When Should I Go Native?
You may think the need to use device features such as GPS play an important factor in deciding if you need to go native. Even then, HTML5 allows you to access GPS and the Camera directly from the browser. If you wrap your App in a container (e.g. Phone Gap or Apache Cordova) you can then get access to pretty much everything else on the device.
In certain cases, however, you have to go native. One of the reasons we went native was to facilitate offline store and sync as well as allowing low level control of connected blue tooth devices. Added to that, the operating environment was not a friendly one and internet connectivity was spotty at best.
Mobile Device Management (MDM)
The first line of defense is the mobile device itself. MDM allows you to enforce security policies, deploy new versions of your Apps, deploy network and device configurations and monitor device activity. It also allows you to erase/shutdown the device should it get lost or stolen.
The next level of defense is the requirement for the iOS device to pass an SSL certificate along with the payload. The firewall was programmed to only allow entry to requests that came along with the certificate attached. This immediately blocks requests from computers and devices that should not have access.
The last line of defense came with ORDS native OAUTH2 support. As the devices were managed by MDM we decided to go with the OAUTH Client Credentials Flow. With this flow, the device itself stores the client ID and Secret which it can use to obtain a token. The token lasts for an hour and must be used to call any of the other web services.
With this approach, we can disable the OAUTH client at any point in time, immediately preventing all future attempts to access the web services. invalidating the client does bring with it the challenge of pushing out a new client Id and secret to all of your devices. This is another reason for having a good MDM solution as it allows you to deploy a new version of the App (with the new credentials embedded) in minutes.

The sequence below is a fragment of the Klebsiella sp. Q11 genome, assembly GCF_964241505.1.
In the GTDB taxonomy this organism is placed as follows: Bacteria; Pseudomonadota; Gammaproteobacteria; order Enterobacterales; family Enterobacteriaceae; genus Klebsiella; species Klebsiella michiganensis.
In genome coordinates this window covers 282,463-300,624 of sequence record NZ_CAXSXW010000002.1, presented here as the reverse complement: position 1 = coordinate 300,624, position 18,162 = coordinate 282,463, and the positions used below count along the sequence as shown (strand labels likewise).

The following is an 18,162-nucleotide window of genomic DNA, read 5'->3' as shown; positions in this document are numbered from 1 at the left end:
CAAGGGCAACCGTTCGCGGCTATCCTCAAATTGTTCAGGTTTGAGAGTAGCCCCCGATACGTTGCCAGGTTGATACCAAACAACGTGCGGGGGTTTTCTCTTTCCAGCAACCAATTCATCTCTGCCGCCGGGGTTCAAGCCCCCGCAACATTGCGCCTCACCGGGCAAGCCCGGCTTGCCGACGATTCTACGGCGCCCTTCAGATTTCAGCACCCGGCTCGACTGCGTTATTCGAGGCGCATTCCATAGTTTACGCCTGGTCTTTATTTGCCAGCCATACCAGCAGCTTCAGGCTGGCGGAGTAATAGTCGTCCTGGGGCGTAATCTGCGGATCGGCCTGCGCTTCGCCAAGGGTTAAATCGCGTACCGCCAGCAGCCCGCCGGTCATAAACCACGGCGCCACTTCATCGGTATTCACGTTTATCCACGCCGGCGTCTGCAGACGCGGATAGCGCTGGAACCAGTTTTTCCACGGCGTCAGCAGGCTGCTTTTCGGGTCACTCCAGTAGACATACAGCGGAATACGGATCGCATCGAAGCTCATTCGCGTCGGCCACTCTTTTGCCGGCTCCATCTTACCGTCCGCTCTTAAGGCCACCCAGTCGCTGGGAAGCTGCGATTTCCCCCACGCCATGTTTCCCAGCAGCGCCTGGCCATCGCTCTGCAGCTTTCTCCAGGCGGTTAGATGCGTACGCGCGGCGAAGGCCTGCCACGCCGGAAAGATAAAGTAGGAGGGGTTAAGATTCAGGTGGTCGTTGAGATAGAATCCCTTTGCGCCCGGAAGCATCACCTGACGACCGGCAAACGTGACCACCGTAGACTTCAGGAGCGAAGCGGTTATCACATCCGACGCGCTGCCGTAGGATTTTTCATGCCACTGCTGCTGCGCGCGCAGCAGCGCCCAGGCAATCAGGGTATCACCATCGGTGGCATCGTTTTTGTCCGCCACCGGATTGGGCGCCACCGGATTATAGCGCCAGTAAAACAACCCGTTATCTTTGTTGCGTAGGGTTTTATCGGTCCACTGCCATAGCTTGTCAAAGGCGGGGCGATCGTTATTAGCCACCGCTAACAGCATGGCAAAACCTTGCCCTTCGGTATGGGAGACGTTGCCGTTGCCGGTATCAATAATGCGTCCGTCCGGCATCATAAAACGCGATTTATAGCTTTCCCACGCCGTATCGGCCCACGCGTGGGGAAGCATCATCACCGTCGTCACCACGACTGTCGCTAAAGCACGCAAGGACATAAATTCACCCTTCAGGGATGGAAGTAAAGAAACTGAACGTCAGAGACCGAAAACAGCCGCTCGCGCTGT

When considering ORDS security you also have to consider exactly which of your ORDS services these Apps will have access to. Privileges in ORDS allow you to tie a specific client / token to a specific set of services. When exposing services outside the firewall, it is especially important that all your services have security enabled. This ensures people don't happen across an un-secured service. You can reduce the risk significantly if your load balancer only allows requests inside the firewall that are routed to a specific ORDS module.
Working with ORDS and Mobile iOS Apps
REST principals suggest that you should create services for each of your resources (e.g. item, customer, order). While I am not advocating straying too far from these principals, sometimes it is much more efficient to create composite services that perform multiple steps in one web service call. An example could be a service which creates a customer and an order in one step.
- Removing complexity and business logic from iOS and place it on the server (i.e. in your PL/SQL logic). If business rules change, you can change them in your PL/SQL logic, without having to re-deploy your App. This is especially important if you are primarily an Oracle shop and don't want to have to call your local iOS developer every time business logic changes.